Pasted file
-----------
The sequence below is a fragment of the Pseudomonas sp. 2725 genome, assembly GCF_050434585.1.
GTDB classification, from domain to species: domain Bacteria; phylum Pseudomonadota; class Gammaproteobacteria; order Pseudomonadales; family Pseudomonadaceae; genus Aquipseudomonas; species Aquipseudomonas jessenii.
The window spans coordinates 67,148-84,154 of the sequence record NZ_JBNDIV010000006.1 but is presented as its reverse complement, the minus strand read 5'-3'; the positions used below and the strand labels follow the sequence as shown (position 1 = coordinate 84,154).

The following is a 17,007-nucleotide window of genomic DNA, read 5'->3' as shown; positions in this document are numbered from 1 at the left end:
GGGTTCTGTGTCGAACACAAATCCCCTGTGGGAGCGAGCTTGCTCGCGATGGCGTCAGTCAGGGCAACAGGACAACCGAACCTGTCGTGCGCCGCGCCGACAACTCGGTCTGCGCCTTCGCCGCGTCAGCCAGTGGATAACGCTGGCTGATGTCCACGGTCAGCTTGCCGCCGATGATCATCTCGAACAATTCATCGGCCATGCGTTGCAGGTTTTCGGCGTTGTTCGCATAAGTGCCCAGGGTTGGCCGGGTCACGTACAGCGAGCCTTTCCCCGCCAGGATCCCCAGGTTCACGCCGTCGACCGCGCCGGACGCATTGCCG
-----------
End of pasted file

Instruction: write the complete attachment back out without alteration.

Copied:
The sequence below is a fragment of the Pseudomonas sp. 2725 genome, assembly GCF_050434585.1.
GTDB classification, from domain to species: domain Bacteria; phylum Pseudomonadota; class Gammaproteobacteria; order Pseudomonadales; family Pseudomonadaceae; genus Aquipseudomonas; species Aquipseudomonas jessenii.
The window spans coordinates 67,148-84,154 of the sequence record NZ_JBNDIV010000006.1 but is presented as its reverse complement, the minus strand read 5'-3'; the positions used below and the strand labels follow the sequence as shown (position 1 = coordinate 84,154).

The following is a 17,007-nucleotide window of genomic DNA, read 5'->3' as shown; positions in this document are numbered from 1 at the left end:
GGGTTCTGTGTCGAACACAAATCCCCTGTGGGAGCGAGCTTGCTCGCGATGGCGTCAGTCAGGGCAACAGGACAACCGAACCTGTCGTGCGCCGCGCCGACAACTCGGTCTGCGCCTTCGCCGCGTCAGCCAGTGGATAACGCTGGCTGATGTCCACGGTCAGCTTGCCGCCGATGATCATCTCGAACAATTCATCGGCCATGCGTTGCAGGTTTTCGGCGTTGTTCGCATAAGTGCCCAGGGTTGGCCGGGTCACGTACAGCGAGCCTTTCCCCGCCAGGATCCCCAGGTTCACGCCGTCGACCGCGCCGGACGCATTGCCG